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Sensors 2015, 15(7), 14981-15005; doi:10.3390/s150714981

Observed Thermal Impacts of Wind Farms Over Northern Illinois

1
Department of Atmospheric and Environmental Sciences, SUNY at Albany, Albany, NY 12222, USA
2
Centre for Atmospheric Sciences, Indian Institute of Technology Delhi, Hauz Khas, New Delhi 110016, India
*
Author to whom correspondence should be addressed.
Academic Editor: Assefa M. Melesse
Received: 9 April 2015 / Revised: 17 June 2015 / Accepted: 18 June 2015 / Published: 25 June 2015
(This article belongs to the Section Remote Sensors)
View Full-Text   |   Download PDF [1797 KB, uploaded 25 June 2015]   |  

Abstract

This paper assesses impacts of three wind farms in northern Illinois using land surface temperature (LST) data from the Moderate Resolution Imaging Spectroradiometer (MODIS) instruments onboard the Terra and Aqua satellites for the period 2003–2013. Changes in LST between two periods (before and after construction of the wind turbines) and between wind farm pixels and nearby non-wind-farm pixels are quantified. An areal mean increase in LST by 0.18–0.39 °C is observed at nighttime over the wind farms, with the geographic distribution of this warming effect generally spatially coupled with the layout of the wind turbines (referred to as the spatial coupling), while there is no apparent impact on daytime LST. The nighttime LST warming effect varies with seasons, with the strongest warming in winter months of December-February, and the tightest spatial coupling in summer months of June-August. Analysis of seasonal variations in wind speed and direction from weather balloon sounding data and Automated Surface Observing System hourly observations from nearby stations suggest stronger winds correspond to seasons with greater warming and larger downwind impacts. The early morning soundings in Illinois are representative of the nighttime boundary layer and exhibit strong temperature inversions across all seasons. The strong and relatively shallow inversion in summer leaves warm air readily available to be mixed down and spatially well coupled with the turbine. Although the warming effect is strongest in winter, the spatial coupling is more erratic and spread out than in summer. These results suggest that the observed warming signal at nighttime is likely due to the net downward transport of heat from warmer air aloft to the surface, caused by the turbulent mixing in the wakes of the spinning turbine rotor blades. View Full-Text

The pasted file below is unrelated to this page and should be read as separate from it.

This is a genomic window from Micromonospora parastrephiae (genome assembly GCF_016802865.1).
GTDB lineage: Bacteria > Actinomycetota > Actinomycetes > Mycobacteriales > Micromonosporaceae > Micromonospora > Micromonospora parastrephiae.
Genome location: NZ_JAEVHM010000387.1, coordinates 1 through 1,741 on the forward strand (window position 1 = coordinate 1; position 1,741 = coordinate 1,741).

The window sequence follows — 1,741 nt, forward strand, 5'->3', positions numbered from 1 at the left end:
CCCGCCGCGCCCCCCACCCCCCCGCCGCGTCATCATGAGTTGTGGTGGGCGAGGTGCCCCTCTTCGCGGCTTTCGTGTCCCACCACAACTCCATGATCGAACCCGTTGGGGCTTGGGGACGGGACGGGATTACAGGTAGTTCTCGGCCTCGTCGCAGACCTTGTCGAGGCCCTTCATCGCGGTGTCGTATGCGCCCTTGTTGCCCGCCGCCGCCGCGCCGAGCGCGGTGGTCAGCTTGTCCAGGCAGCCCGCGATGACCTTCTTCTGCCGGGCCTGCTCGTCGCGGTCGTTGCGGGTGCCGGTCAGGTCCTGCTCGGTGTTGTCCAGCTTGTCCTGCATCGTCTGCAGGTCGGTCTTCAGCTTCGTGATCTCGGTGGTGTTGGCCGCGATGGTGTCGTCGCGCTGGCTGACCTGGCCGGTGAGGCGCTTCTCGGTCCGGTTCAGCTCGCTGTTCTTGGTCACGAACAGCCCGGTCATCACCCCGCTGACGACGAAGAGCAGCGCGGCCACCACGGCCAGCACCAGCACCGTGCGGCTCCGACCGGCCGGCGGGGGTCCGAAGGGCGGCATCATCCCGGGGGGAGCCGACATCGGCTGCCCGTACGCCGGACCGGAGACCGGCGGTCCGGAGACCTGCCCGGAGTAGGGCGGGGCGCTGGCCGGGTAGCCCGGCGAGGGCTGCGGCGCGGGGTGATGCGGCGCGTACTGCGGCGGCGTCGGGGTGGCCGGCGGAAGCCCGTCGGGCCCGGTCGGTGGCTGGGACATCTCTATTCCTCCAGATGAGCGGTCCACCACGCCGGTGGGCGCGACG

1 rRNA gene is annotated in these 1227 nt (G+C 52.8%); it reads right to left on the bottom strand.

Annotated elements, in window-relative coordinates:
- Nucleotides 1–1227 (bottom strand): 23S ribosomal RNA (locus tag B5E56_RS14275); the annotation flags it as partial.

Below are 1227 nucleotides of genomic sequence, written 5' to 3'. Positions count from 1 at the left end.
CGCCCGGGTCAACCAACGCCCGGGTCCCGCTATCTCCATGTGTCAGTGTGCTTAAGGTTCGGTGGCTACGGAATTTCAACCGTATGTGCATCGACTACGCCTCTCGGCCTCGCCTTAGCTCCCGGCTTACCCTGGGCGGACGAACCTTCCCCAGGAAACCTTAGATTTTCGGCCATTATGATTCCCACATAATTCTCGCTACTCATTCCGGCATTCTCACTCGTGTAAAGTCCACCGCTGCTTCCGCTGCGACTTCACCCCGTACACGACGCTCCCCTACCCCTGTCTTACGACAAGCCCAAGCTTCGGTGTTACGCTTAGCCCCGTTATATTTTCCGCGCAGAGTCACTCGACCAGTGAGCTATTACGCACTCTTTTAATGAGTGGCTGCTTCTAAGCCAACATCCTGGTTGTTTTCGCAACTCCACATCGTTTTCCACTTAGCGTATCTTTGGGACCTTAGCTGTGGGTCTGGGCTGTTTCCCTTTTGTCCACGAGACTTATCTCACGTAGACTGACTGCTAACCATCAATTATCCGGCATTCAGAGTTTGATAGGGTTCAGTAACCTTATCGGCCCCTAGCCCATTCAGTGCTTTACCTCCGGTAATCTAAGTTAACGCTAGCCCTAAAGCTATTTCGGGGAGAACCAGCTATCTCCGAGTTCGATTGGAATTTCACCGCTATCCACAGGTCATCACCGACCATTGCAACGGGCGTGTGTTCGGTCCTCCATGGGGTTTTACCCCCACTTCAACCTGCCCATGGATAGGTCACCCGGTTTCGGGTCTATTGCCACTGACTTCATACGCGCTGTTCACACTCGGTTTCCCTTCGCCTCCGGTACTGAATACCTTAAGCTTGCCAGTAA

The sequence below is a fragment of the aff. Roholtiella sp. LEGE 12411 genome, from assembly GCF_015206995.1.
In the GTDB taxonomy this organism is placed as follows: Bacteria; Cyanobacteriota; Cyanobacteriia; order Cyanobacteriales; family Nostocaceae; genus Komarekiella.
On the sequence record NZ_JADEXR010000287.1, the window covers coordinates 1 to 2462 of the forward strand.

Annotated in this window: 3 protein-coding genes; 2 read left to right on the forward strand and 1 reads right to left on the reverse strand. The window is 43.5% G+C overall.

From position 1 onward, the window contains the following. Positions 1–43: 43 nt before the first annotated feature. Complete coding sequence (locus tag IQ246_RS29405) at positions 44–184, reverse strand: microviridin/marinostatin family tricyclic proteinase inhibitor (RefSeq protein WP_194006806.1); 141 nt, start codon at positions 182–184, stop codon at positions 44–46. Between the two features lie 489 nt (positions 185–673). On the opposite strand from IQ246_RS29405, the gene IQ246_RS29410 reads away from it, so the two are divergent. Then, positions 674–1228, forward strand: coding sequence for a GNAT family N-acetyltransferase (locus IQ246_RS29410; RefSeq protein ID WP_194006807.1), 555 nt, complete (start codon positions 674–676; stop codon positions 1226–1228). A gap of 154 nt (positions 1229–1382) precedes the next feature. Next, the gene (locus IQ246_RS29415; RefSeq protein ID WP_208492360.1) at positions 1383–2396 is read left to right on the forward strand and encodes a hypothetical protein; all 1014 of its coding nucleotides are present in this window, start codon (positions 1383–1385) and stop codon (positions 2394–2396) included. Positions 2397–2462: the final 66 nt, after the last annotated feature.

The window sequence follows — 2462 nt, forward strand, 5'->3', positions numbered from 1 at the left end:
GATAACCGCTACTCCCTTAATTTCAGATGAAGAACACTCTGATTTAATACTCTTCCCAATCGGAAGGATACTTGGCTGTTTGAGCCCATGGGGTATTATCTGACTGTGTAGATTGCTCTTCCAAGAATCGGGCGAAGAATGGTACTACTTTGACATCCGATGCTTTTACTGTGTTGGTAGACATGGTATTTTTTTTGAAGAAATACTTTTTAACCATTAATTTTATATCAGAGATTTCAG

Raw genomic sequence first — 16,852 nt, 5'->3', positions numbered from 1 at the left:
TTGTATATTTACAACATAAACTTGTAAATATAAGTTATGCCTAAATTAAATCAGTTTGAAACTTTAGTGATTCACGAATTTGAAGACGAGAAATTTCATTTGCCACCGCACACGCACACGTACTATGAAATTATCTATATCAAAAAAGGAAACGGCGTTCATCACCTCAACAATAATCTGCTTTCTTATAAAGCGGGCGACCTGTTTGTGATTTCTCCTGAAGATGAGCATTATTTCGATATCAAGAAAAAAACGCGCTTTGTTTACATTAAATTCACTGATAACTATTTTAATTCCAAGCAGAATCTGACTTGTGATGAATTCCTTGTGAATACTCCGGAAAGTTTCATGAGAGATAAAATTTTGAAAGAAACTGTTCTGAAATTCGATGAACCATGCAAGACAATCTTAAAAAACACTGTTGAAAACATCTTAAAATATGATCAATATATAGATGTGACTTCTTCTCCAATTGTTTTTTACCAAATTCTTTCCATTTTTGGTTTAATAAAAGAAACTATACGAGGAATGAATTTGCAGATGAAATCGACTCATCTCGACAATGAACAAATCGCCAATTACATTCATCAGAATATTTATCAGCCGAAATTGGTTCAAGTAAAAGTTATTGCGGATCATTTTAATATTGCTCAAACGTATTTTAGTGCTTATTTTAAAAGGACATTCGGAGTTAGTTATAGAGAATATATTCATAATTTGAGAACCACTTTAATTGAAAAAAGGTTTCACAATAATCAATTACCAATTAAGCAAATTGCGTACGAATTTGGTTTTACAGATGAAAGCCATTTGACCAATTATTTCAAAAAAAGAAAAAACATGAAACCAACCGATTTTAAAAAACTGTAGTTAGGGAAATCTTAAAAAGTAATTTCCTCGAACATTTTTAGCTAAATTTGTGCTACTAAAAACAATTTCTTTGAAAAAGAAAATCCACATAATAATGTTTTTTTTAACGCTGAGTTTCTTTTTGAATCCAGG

Keywords: wind farm impact; atmospheric boundary layer; land surface temperature wind farm impact; atmospheric boundary layer; land surface temperature
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This is an open access article distributed under the Creative Commons Attribution License which permits unrestricted use, distribution, and reproduction in any medium, provided the original work is properly cited. (CC BY 4.0).

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MDPI and ACS Style

Slawsky, L.M.; Zhou, L.; Roy, S.B.; Xia, G.; Vuille, M.; Harris, R.A. Observed Thermal Impacts of Wind Farms Over Northern Illinois. Sensors 2015, 15, 14981-15005.

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